The true goal of each of the reforms isn't a mystery. It's to significantly improve student achievement in a state that has an undereducated workforce, a reality that hinders economic growth in an increasingly competitive global economy.

Will all-day kindergarten eventually help make Indiana more competitive? Research indicates that it should.

So too should giving families more choices in educating their children. Recent studies have shown, for instance, that students in Indianapolis charter schools fare better than peers in their old schools. Early results from a University of Chicago study have uncovered similar results from Florida's voucher program.

None of these reforms, including all-day kindergarten, is a panacea. But taken in total they provide Indiana with a momentum on education that it has not had for many years.

A legislative session all but derailed by an ill-conceived and lengthy walkout is on the verge of ending on a very high note. But it won't be the lawmakers who are the true victors. It will be the children of Indiana.


UK student union elects radical Islamists

The student union at Westminster University in central London has elected to its top leadership posts two people linked to a radical Islamist group with an anti-Semitic history.

The two have ties to Hizb ut- Tahrir, a group calling for an Islamic state or caliphate. The group has been barred from organizing and speaking on campuses under the National Union of Students (NUS) policy of “no platform” for racist or fascist views.

“Our rules state individuals or members of organizations or groups identified as holding racist or fascist views are not allowed to stand for election or go to, speak at or take part in conferences, meetings or any other events,” said NUS president Aaron Porter.

Tarik Mahri, 23, was elected president of the Westminster student union in polling on April 1. He is a member of the “Global Ideas” society, which was banned last year by the university after inviting senior Hizb ut- Tahrir member Jamal Harwood to address students.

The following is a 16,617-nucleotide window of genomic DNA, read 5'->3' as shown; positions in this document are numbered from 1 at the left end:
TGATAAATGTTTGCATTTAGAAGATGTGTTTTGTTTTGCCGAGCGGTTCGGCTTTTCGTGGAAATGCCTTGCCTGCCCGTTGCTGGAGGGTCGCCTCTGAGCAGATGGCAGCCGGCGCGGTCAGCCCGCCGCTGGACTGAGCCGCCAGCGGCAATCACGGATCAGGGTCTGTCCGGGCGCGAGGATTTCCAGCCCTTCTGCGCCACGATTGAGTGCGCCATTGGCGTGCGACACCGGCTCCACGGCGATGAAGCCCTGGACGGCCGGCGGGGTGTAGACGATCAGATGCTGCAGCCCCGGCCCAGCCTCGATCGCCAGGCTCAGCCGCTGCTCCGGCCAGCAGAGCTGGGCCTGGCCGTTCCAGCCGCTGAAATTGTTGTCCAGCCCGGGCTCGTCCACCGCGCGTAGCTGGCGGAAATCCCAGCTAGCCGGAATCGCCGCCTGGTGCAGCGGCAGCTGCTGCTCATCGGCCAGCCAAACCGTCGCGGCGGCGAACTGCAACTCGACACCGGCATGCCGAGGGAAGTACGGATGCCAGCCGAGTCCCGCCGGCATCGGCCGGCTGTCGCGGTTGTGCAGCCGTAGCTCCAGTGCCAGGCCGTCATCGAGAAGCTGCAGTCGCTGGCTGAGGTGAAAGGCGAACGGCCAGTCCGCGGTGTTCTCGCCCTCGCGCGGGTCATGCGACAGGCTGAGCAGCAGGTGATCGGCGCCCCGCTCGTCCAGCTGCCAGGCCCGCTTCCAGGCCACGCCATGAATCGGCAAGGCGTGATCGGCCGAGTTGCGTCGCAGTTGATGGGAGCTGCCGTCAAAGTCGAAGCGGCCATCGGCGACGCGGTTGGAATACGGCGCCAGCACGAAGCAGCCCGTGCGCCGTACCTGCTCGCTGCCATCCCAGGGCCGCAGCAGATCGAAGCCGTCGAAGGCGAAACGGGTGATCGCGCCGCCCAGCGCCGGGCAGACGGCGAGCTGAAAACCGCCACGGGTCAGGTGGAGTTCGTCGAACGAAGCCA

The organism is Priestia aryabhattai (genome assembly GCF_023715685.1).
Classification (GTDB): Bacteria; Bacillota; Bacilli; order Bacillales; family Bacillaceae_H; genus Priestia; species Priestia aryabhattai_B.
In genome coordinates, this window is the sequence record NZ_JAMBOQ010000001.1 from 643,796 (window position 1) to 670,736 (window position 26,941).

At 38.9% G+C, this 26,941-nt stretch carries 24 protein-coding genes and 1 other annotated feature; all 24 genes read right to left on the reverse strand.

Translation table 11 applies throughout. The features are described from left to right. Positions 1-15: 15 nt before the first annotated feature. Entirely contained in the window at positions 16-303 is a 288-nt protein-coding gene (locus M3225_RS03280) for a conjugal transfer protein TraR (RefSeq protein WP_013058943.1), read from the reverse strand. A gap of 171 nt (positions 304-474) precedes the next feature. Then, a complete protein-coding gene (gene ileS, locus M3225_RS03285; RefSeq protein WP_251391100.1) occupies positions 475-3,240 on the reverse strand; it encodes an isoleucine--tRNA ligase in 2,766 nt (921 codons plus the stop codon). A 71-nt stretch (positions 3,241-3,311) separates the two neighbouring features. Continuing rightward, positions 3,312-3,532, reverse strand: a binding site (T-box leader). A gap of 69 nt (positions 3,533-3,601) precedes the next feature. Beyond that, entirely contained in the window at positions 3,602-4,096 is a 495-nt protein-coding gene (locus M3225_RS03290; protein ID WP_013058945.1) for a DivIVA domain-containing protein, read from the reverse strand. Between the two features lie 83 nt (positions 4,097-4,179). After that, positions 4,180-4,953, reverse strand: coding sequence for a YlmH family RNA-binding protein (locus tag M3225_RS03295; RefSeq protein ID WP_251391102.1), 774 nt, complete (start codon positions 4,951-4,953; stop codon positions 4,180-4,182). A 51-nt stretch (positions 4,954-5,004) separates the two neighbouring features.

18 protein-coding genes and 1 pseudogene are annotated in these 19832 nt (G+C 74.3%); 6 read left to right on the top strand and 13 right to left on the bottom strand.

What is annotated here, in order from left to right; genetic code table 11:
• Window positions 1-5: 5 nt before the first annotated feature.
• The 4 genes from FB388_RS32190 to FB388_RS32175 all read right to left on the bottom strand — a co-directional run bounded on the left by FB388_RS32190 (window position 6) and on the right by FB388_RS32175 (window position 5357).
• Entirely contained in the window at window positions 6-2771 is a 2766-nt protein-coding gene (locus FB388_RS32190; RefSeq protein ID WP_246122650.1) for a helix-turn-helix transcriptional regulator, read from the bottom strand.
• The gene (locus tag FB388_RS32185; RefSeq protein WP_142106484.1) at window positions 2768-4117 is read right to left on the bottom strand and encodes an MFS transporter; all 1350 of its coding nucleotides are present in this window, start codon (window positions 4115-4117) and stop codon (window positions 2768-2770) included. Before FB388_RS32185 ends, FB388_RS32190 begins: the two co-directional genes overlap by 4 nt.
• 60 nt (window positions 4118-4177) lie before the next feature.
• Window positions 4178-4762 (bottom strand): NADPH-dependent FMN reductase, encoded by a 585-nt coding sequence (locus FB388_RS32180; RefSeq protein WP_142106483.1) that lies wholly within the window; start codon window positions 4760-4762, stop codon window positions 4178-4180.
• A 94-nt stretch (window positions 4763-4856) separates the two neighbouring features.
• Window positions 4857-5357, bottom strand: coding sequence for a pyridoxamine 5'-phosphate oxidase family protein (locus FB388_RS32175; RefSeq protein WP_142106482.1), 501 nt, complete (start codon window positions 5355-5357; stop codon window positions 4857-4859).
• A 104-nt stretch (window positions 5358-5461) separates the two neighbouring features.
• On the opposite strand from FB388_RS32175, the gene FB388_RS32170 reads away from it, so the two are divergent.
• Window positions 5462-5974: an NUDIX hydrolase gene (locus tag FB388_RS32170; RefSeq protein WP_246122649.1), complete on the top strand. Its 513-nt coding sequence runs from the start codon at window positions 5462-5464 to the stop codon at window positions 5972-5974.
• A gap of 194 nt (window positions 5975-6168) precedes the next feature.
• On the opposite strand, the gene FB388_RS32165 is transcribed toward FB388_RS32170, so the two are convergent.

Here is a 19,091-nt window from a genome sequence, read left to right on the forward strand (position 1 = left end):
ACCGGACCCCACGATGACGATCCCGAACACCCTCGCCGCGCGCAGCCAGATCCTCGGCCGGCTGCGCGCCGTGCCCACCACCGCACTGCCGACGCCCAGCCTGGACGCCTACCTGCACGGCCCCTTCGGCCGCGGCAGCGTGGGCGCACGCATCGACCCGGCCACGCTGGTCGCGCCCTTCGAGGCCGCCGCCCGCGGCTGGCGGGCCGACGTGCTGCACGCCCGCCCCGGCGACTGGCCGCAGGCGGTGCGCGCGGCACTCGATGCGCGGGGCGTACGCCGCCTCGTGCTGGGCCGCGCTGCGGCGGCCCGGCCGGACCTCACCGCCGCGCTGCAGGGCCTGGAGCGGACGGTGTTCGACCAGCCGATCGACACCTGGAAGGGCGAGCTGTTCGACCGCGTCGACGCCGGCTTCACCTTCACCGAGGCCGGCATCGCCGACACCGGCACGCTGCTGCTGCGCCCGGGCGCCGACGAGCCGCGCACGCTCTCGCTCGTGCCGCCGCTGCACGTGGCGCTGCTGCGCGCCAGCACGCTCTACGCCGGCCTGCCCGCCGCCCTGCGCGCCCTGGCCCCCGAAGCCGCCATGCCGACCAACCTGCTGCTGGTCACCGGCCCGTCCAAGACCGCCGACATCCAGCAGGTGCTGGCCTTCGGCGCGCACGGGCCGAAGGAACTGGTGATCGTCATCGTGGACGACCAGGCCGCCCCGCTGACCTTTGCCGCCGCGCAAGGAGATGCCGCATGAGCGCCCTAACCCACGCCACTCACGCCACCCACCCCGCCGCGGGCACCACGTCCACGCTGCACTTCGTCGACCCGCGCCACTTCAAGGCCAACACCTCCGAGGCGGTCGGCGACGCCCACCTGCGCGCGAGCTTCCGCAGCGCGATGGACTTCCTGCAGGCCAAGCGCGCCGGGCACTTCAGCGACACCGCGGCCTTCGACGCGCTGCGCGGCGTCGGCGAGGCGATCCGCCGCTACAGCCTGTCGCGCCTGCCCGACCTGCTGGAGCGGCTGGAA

In his election manifesto, Mahri called for the creation of “segregated sports activities” for women, and his Twitter feed and Facebook profile are littered with calls for Shari'a law and the establishment of an Islamic caliphate.

Jamal Achchi, 26, was elected vice-president. He has been accused of circulating Hizb ut- Tahrir documents that call on Muslims to overthrow democratic regimes and establish the Khilafah, a worldwide Islamic theocracy run by mullahs.

Hizb ut-Tahrir was once led by Omar Bakri Mohammed, who was expelled from the UK in 2006. Residing today in Lebanon, the radical cleric has recently been charged with fundraising for al-Qaida.

Since the 7/7 terrorist attack on London in 2005, the government keeps Hizb ut-Tahrir “under continuous review,” but has not yet banned the group despite regular calls by the Conservative party to do so.

The group, which has been outlawed in a number of countries, including Germany and Egypt, calls for “the dismantling” of the “illegal entity” of Israel. In 2001, part of a statement removed from its Web site said: “In origin, no one likes the Jews except the Jews. Even they themselves rarely like each other.”

Islamist radicalization on campuses is a huge concern in the UK. A review of extremism by Universities UK, the organization of vice-chancellors in Britain, was launched last year after it was discovered that the failed 2009 Detroit airline bomber Umar Farouk Abdulmutallab was a former president of the Islamic Society at University College London.

“Hizb ut-Tahrir despises democracy and believes Shari'a law must be imposed over the whole world, by force if necessary,” said Shiraz Maher, a former member of the group and now a senior research fellow at the International Center for the Study of Radicalism at King’s College London. “I think unless we challenge this we are sleepwalking into a very dangerous future.”

Raheem Kassam, director of Student Rights, an organization that tackles radicalism on campus, and himself a former Westminster student, said there has been a “grassroots Islamist movement” there for many years and that he had “experienced” it himself.

“What’s disgraceful is that the Student Union refuses to subscribe to the NUS’s no-platform policy for extremists and that the university allows this to continue,” Kassam said.